Letter of Complaint to USDA About Southern Research Institute
Stop Animal Exploitation NOW!
S. A. E. N.
"Exposing the truth to wipe out animal experimentation"
Dr. Elizabeth Goldentyer
920 Main Campus Drive, Suite 2000
Raleigh, NC 27606
I am contacting you today regarding animal care at the Southern Research Institute (64-R-0001). In response to our complaint which was filed in December of 2010, your staff conducted an investigation of SRI on January 20, 2011.
This investigation not only confirmed the negligent death of a primate which SAEN disclosed to you, but also uncovered the equally negligent deaths of two ferrets, and the potentially life-threatening hyperthermia which affected two other ferrets. Apparently these four animals were left inside a transport cage which allowed them to become severely overheated, resulting in two deaths. The SRI facility was cited by the USDA inspector under section 2.38 of the regulations, for improper handing of animals.
It is clear from these two incidents of negligence that the staff of SRI has an entirely inappropriate and utterly slipshod attitude about the lives of the animals which are in their care. Attitudes such as this potentially endanger the lives of all the animals at SRI. Additionally, while the extrapolation of all animal experimentation data to humans is questionable at best, when the experimentation is conducted in a facility that is so utterly careless and negligent as to allow the kind of deaths that have taken place at SRI, the possibility that anything which even remotely resembles science can be conducted at such a facility is virtually non-existent.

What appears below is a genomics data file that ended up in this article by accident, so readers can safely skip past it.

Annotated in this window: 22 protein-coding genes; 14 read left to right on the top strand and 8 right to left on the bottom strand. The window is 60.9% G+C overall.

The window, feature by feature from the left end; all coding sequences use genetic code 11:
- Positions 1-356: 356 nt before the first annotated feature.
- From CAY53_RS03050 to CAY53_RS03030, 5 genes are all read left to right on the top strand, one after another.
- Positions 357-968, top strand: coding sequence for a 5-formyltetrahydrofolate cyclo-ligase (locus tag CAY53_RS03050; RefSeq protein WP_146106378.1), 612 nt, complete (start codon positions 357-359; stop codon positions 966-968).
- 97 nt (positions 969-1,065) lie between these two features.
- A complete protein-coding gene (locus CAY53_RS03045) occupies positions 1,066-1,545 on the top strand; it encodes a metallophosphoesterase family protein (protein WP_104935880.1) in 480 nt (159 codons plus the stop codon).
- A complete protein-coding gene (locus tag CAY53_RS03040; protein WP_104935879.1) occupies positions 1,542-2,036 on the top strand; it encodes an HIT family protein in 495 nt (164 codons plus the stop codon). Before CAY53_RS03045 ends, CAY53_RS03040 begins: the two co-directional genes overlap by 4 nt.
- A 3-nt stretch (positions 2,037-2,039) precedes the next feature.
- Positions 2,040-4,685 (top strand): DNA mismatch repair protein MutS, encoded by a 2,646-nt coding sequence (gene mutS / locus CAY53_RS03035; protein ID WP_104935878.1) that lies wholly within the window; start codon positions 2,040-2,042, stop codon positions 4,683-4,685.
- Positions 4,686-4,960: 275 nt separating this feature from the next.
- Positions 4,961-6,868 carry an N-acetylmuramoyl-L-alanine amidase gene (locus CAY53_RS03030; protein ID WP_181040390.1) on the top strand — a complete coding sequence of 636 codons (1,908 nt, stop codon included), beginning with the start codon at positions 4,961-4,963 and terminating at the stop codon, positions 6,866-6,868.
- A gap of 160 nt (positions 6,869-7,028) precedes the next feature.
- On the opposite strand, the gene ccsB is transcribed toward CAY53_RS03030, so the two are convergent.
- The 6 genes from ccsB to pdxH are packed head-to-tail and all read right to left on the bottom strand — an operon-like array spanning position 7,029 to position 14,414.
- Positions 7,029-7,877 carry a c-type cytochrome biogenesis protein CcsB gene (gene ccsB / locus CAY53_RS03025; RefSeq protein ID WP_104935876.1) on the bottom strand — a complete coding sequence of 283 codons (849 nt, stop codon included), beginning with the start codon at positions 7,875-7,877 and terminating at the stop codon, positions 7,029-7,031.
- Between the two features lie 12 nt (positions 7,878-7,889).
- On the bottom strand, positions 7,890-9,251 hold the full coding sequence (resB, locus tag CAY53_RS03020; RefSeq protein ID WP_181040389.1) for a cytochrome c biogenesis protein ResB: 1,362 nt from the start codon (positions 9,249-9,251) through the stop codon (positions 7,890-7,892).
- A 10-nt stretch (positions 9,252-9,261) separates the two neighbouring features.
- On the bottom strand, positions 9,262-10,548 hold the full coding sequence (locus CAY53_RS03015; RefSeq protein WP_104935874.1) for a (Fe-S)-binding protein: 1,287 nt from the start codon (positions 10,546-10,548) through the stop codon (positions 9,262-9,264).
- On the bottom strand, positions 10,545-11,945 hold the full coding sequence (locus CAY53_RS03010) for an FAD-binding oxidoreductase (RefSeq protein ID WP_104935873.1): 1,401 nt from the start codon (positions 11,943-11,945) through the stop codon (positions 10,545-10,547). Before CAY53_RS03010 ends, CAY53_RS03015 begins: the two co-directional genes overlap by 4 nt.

Such utter carelessness must not be allowed to go unpunished. Therefore, I must insist that you initiate proceedings to issue the largest possible fine allowable by law against the Southern Research Institute. This facility has illustrated a total disrespect for the law, for the lives of animals, and for the USDA. Therefore, they deserve the most severe penalty allowable by law. In this instance, I believe that the fine could be assessed at a maximum of $50,000, or $10,000 per violation per animal. I must state very firmly that I believe that such clear and fatal negligence is deserving of the most extreme penalty possible under the Animal Welfare Act.
I expect that your office will reply to this correspondence within five
Michael A. Budkie, A.H.T.,
Executive Director, SAEN